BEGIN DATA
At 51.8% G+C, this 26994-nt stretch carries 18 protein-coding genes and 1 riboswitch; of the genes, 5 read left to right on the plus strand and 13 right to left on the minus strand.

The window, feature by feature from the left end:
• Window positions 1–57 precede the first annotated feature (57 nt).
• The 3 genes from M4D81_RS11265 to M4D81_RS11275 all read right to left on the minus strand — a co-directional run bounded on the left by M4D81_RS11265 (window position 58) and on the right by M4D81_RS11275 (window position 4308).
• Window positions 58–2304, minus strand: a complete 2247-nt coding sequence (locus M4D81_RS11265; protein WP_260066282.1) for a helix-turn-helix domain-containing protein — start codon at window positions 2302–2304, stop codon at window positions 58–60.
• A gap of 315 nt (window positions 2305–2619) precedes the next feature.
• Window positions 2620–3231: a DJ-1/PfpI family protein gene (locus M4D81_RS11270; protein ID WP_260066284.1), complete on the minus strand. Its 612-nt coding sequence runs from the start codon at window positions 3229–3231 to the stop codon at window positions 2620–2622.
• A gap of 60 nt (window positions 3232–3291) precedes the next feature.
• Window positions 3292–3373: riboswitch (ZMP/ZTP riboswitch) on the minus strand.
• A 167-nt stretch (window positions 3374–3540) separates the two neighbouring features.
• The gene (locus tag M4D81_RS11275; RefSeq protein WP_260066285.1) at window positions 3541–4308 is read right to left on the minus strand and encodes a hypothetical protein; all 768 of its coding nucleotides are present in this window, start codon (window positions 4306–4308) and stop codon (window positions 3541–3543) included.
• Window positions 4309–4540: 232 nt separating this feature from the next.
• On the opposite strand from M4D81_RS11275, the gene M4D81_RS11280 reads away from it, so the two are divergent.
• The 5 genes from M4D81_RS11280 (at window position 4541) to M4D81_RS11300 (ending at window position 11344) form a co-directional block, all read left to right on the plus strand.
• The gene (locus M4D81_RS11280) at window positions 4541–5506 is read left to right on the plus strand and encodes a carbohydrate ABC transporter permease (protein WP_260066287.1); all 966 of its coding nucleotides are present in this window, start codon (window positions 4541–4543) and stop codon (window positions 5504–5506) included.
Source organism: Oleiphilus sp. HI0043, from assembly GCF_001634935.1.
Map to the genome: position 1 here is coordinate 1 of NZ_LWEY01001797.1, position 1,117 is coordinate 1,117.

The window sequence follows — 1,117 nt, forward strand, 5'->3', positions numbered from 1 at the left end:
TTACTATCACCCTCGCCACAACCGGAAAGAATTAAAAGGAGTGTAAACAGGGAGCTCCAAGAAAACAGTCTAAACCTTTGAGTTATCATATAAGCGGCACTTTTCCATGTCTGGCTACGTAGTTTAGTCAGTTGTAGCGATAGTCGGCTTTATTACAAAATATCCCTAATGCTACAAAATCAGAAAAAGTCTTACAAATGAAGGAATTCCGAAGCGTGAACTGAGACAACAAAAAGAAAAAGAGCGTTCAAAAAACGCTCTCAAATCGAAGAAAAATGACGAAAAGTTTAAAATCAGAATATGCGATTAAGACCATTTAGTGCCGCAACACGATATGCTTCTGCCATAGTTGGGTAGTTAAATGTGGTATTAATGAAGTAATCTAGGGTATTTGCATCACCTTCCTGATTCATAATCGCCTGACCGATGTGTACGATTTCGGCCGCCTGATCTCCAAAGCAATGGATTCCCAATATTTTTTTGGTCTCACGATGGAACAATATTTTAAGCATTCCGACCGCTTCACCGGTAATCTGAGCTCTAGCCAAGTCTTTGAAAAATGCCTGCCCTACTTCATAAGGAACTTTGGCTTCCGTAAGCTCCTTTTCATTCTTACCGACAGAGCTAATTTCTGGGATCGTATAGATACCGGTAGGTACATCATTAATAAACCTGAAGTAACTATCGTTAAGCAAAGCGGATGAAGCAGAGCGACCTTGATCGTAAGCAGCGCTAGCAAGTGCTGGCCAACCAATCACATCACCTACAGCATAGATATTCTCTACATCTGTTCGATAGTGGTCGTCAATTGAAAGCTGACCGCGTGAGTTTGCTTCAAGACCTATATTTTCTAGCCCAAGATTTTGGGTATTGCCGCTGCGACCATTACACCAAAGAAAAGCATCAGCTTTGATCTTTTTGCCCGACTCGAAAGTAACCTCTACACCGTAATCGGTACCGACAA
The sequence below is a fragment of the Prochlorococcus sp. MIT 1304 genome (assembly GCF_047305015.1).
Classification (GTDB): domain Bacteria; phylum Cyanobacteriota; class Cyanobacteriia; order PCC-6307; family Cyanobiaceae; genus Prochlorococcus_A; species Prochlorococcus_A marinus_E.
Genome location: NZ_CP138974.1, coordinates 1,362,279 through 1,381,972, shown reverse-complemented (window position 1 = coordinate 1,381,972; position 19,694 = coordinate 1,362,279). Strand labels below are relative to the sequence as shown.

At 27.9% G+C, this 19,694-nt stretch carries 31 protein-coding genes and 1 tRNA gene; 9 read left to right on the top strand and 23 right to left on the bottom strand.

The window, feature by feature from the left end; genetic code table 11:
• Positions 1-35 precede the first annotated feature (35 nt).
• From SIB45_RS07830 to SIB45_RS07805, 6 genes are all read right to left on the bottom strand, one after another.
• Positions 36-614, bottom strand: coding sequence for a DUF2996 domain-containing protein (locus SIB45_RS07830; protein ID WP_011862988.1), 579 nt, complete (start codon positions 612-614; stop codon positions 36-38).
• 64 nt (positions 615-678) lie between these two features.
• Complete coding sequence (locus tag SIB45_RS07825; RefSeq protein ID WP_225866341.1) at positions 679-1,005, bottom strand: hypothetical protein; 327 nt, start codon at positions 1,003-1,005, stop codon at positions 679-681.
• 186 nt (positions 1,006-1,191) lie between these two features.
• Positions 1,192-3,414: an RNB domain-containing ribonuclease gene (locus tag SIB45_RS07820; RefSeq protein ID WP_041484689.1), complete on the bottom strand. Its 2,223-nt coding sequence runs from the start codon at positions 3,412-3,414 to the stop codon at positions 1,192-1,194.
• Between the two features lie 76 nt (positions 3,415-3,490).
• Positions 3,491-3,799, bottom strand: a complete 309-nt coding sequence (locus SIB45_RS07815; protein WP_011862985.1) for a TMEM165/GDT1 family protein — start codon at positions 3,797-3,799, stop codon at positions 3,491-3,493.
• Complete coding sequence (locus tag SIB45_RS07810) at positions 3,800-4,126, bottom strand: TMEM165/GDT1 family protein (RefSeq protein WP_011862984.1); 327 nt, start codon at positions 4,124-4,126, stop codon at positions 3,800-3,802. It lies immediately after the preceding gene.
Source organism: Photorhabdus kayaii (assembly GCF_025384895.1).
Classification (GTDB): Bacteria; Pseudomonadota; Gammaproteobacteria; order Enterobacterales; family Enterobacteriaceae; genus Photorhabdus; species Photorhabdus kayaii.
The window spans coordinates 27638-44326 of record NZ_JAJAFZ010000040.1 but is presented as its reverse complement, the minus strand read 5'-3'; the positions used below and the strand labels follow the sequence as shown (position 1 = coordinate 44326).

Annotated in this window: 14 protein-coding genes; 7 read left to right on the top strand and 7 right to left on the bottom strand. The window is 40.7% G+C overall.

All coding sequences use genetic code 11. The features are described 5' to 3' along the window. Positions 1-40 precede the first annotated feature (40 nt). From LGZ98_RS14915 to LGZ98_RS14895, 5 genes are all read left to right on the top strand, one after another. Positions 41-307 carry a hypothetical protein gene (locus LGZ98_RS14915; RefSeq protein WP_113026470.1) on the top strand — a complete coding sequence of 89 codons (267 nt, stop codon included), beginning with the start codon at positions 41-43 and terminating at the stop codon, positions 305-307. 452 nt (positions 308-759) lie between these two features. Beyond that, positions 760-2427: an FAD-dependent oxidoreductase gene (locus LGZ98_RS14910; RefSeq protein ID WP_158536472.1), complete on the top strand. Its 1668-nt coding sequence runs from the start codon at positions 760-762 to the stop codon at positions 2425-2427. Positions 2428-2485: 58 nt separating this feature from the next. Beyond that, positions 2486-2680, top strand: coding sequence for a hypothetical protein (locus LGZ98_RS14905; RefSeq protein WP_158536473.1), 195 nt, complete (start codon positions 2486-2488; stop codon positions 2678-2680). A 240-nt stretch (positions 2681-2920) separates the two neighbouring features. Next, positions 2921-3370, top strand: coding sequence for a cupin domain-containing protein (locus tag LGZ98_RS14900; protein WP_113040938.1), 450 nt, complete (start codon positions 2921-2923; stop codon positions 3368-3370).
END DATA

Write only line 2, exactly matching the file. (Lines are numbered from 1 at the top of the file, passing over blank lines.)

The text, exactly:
The window, feature by feature from the left end: